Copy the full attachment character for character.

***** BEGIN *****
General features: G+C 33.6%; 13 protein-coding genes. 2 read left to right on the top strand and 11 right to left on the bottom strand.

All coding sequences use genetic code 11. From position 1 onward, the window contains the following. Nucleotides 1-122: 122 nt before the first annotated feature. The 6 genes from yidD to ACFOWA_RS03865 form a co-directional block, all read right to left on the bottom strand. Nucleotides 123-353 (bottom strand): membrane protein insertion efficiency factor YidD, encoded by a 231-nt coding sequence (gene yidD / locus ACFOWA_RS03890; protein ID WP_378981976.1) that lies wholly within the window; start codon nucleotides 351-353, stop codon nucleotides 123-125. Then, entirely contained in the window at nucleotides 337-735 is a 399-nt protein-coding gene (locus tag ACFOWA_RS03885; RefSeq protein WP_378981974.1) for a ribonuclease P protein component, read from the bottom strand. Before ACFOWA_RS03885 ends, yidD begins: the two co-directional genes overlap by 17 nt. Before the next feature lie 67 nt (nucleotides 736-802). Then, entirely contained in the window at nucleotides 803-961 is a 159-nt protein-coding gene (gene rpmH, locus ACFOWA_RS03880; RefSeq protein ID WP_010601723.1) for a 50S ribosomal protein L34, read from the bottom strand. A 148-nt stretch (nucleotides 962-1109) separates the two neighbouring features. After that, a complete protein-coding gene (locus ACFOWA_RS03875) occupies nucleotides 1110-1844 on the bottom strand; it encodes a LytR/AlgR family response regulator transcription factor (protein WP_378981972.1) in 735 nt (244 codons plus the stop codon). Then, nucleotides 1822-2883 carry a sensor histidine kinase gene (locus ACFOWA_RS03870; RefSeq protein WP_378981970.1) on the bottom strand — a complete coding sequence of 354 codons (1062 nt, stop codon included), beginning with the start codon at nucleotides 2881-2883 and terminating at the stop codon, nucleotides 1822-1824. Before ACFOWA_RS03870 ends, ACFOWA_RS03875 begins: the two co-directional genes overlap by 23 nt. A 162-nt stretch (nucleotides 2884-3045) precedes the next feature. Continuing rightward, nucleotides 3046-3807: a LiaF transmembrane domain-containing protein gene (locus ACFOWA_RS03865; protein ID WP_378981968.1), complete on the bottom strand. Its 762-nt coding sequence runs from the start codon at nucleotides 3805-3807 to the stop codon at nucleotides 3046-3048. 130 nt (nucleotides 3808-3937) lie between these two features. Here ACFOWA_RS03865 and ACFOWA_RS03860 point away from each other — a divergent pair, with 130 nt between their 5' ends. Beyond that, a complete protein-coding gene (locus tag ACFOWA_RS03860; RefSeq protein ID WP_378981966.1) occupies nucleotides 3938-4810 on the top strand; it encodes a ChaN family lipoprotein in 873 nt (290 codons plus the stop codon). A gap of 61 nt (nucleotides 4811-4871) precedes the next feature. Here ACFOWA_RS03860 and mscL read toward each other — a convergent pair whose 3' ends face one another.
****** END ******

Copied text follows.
General features: G+C 33.6%; 13 protein-coding genes. 2 read left to right on the top strand and 11 right to left on the bottom strand.

All coding sequences use genetic code 11. From position 1 onward, the window contains the following. Nucleotides 1-122: 122 nt before the first annotated feature. The 6 genes from yidD to ACFOWA_RS03865 form a co-directional block, all read right to left on the bottom strand. Nucleotides 123-353 (bottom strand): membrane protein insertion efficiency factor YidD, encoded by a 231-nt coding sequence (gene yidD / locus ACFOWA_RS03890; protein ID WP_378981976.1) that lies wholly within the window; start codon nucleotides 351-353, stop codon nucleotides 123-125. Then, entirely contained in the window at nucleotides 337-735 is a 399-nt protein-coding gene (locus tag ACFOWA_RS03885; RefSeq protein WP_378981974.1) for a ribonuclease P protein component, read from the bottom strand. Before ACFOWA_RS03885 ends, yidD begins: the two co-directional genes overlap by 17 nt. Before the next feature lie 67 nt (nucleotides 736-802). Then, entirely contained in the window at nucleotides 803-961 is a 159-nt protein-coding gene (gene rpmH, locus ACFOWA_RS03880; RefSeq protein ID WP_010601723.1) for a 50S ribosomal protein L34, read from the bottom strand. A 148-nt stretch (nucleotides 962-1109) separates the two neighbouring features. After that, a complete protein-coding gene (locus ACFOWA_RS03875) occupies nucleotides 1110-1844 on the bottom strand; it encodes a LytR/AlgR family response regulator transcription factor (protein WP_378981972.1) in 735 nt (244 codons plus the stop codon). Then, nucleotides 1822-2883 carry a sensor histidine kinase gene (locus ACFOWA_RS03870; RefSeq protein WP_378981970.1) on the bottom strand — a complete coding sequence of 354 codons (1062 nt, stop codon included), beginning with the start codon at nucleotides 2881-2883 and terminating at the stop codon, nucleotides 1822-1824. Before ACFOWA_RS03870 ends, ACFOWA_RS03875 begins: the two co-directional genes overlap by 23 nt. A 162-nt stretch (nucleotides 2884-3045) precedes the next feature. Continuing rightward, nucleotides 3046-3807: a LiaF transmembrane domain-containing protein gene (locus ACFOWA_RS03865; protein ID WP_378981968.1), complete on the bottom strand. Its 762-nt coding sequence runs from the start codon at nucleotides 3805-3807 to the stop codon at nucleotides 3046-3048. 130 nt (nucleotides 3808-3937) lie between these two features. Here ACFOWA_RS03865 and ACFOWA_RS03860 point away from each other — a divergent pair, with 130 nt between their 5' ends. Beyond that, a complete protein-coding gene (locus tag ACFOWA_RS03860; RefSeq protein ID WP_378981966.1) occupies nucleotides 3938-4810 on the top strand; it encodes a ChaN family lipoprotein in 873 nt (290 codons plus the stop codon). A gap of 61 nt (nucleotides 4811-4871) precedes the next feature. Here ACFOWA_RS03860 and mscL read toward each other — a convergent pair whose 3' ends face one another.